Verzen voor vriend en vijand: contexten van elfde-eeuwse Byzantijnse poëzie



This article deals with the social context of 11th-cenrury Byzantine poetry,
especially the poems of Christopher of Mytilene, John Mauropous, and
Michael Psellos. In this period an elite of inrellectuals took power at court,
clearly distinguishing themselves by their common acquaintance with classical
education. Their poetry is considered in this article as a tool of social service
in the dynamics of patronage, and similarly, as a way to enhance the position
of the author in the field of education or communication in service of
the court. In order to uphold these mechanisms of patronage, the illusion had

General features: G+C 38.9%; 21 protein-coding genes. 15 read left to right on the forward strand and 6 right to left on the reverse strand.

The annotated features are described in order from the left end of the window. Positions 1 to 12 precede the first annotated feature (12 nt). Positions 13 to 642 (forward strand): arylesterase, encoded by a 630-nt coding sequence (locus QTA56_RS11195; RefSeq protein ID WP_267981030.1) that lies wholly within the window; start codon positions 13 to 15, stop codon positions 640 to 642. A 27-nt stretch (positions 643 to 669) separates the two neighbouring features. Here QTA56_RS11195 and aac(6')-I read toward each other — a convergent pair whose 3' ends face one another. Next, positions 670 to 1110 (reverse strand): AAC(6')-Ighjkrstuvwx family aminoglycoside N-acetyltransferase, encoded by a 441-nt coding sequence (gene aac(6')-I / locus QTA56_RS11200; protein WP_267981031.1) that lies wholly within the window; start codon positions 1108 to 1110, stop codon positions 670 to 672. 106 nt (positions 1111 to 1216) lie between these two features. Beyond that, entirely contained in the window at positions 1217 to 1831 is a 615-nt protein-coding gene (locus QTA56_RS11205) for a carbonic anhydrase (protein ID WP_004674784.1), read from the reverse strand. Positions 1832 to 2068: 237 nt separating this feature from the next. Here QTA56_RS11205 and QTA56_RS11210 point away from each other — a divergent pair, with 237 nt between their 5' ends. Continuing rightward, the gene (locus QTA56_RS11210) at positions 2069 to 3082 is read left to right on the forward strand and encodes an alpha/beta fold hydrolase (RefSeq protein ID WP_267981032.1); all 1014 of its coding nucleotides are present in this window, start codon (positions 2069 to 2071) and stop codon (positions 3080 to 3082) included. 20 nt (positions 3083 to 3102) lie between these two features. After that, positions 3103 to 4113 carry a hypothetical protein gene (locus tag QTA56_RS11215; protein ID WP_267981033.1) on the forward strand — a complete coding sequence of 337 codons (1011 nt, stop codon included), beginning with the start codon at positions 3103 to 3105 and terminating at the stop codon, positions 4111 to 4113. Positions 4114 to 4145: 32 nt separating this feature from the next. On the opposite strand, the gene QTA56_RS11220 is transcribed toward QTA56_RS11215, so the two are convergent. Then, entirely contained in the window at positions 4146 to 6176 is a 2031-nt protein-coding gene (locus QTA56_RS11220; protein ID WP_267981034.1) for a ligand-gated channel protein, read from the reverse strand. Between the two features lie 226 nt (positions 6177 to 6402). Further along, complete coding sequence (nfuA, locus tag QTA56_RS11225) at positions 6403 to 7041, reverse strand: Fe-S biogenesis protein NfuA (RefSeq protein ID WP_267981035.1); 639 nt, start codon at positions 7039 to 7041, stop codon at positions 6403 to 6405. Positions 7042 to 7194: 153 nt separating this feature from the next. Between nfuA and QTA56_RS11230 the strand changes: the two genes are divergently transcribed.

to be shaped that poetry mattered to gain prestige. The inherently generic
nature of this poetry is illustrated with some imerpretations of poems.


How to Cite: Bernard, F. (2007) “Verzen voor vriend en vijand: contexten van elfde-eeuwse Byzantijnse poëzie”, Handelingen - Koninklijke Zuid-Nederlandse maatschappij voor taal- en letterkunde en geschiedenis. 61(0). doi: